By Meera Joshi
Hello everyone, I hope you are all doing well, driving safely and enjoying the change of season.
I want to start this column by announcing a key personnel addition to the TLC team. On October 20, Jeffrey Roth took over the role of Deputy Commissioner of Policy and External Affairs, where he will help us accomplish our critical goals of protecting the public and effectively regulating the finest taxicab and for-hire vehicle industries in the world.
Jeff comes to us from the New York City Fire Department (FDNY), where he served as Assistant Commissioner for Management Initiatives, overseeing Data Analytics, Reporting, and Internal Audit and Compliance. Before joining the FDNY in 2010, Jeff also worked as a Senior Policy Advisor to the Mayor’s Office of Operations for three years, so he is no stranger to managing and measuring progress!
Besides his work as a public servant here in NYC, Jeff serves our country as a Major in the Army National Guard where he is an Executive Officer in the Field Artillery 1-258 out of Jamaica, Queens. He also attends Army General Command and Staff College.
Jeff’s body of knowledge and work experience make him an outstanding asset to the agency, and we are very fortunate to have him onboard.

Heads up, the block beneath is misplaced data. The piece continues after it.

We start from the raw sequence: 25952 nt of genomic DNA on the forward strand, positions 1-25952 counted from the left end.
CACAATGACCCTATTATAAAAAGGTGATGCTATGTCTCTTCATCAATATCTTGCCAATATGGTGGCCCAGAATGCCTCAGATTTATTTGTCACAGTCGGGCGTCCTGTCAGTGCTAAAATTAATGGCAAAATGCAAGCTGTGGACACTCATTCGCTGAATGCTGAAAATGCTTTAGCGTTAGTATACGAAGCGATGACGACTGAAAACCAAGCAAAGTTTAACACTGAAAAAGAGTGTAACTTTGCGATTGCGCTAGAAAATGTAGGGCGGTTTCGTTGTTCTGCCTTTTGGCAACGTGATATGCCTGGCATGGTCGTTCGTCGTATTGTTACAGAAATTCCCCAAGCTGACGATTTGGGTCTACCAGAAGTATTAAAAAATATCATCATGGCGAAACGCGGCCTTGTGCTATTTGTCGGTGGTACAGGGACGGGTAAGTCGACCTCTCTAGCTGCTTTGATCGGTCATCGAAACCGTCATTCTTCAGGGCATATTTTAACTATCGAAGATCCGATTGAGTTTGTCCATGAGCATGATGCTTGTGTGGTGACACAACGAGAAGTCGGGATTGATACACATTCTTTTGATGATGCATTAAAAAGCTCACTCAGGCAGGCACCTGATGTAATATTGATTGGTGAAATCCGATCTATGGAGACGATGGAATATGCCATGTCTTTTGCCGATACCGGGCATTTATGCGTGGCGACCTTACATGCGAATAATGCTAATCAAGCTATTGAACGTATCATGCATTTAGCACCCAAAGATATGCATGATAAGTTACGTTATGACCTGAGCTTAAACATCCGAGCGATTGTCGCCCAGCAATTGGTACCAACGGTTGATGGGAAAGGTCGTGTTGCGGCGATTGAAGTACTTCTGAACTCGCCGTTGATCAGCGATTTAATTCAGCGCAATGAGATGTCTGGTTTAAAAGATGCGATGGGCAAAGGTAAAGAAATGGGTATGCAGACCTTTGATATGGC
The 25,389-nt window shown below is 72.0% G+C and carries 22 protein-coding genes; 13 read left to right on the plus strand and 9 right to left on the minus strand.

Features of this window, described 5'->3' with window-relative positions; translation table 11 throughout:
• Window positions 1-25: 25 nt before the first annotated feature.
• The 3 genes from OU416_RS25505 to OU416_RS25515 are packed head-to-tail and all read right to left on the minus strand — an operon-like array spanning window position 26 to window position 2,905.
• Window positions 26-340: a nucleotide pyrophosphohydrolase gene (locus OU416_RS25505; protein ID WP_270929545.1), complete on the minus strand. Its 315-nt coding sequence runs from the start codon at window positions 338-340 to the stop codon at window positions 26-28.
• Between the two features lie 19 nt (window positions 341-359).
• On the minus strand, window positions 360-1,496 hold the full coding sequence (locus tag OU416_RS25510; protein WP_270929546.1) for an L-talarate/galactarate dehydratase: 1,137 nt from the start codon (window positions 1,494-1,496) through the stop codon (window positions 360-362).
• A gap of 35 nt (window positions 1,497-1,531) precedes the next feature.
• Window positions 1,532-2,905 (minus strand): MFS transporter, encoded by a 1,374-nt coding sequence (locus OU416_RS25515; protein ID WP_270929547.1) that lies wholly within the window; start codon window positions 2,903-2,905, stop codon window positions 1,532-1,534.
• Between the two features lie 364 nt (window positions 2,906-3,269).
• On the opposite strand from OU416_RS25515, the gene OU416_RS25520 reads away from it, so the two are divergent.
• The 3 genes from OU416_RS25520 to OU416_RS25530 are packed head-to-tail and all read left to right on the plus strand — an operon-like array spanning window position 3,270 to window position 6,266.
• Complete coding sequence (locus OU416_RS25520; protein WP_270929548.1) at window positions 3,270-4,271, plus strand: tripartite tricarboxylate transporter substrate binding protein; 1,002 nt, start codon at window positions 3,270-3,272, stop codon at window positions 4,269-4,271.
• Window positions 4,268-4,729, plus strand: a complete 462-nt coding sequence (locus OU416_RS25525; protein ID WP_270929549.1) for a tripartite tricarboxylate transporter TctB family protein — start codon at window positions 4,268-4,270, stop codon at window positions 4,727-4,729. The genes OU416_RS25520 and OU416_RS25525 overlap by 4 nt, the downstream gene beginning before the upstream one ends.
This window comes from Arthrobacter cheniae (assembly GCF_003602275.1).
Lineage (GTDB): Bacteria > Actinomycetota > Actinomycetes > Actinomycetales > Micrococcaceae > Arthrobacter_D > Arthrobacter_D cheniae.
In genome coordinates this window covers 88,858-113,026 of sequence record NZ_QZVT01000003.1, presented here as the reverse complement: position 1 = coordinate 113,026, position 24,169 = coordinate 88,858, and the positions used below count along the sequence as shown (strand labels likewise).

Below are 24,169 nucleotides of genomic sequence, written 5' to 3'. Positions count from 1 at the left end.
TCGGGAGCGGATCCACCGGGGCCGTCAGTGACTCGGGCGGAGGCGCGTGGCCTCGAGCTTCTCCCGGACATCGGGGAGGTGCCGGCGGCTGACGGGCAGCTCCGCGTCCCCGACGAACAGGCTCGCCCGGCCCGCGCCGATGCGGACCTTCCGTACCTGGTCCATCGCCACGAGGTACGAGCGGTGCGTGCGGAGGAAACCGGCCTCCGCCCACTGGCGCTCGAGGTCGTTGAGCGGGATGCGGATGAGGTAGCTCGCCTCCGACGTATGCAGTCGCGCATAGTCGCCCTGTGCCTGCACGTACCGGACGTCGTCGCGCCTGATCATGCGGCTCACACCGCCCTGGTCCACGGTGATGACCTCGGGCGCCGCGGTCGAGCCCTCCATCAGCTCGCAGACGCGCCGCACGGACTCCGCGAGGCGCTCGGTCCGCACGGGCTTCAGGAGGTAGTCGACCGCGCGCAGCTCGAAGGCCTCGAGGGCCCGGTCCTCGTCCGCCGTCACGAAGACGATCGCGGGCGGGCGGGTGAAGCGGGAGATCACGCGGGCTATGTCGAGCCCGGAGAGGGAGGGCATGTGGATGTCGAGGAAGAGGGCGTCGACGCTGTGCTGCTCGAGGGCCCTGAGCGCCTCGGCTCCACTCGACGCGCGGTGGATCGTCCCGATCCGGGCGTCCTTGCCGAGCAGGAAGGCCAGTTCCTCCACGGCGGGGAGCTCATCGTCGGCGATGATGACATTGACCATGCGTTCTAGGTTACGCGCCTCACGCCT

So, this month’s commission meeting was a particularly lively one, mostly with regard to the proposed For-Hire Vehicle Dispatch rules (http://www.nyc.gov/html/tlc/downloads/pdf/proposed_rule_fhv_dispatch_rules.pdf). It was really very gratifying to see such a large turnout from all segments of the industry, but it was especially appreciated that we were able to hear from so many drivers who were both for and against the proposed rules. Their input will be particularly important as we continue the dialogue on this important issue.
I’m happy to once again take a moment to bring up our good friend Fred Amoafo, who is quickly becoming a household name!
As I mentioned last month, Fred was named International Driver of the Year by the International Association of Transportation Regulators at the group’s annual conference in New Orleans!
Frederick Amoafo (at left) is congratulated by IATR President Matthew Daus, TLC Commissioner Meera Joshi and Daily News transit reporter Pete Donohue.
As you all may recall, Fred, a proud medallion owner/driver, topped the list of driver-licensees who have driven the most safe miles over a five year period – 190,000 miles, to be exact -- but we can now add to that count the more than 1,300 miles he drove to New Orleans receive his award in a very special half yellow/half green taxicab!
A very different kind of hybrid!
Anyway, I may have previously mentioned how historic this was, but to reiterate, it’s the first time in the 27 year history of the IATR that a New York driver has been given this great honor, and we couldn’t be happier that he’s our neighbor. His achievement provides a real positive shining example to his fellow drivers, and we hope they will take it to heart, because there’s is nothing that we or our licensed drivers do that is more important than safety.
Of course, safety has been at the very core of many of the policy initiatives undertaken by the TLC this year, as has New York City as a whole. As part of Mayor de Blasio’s Vision Zero action plan, on November 7, New York City’s new default vehicular speed limit will be reduced from 30 to 25 mph.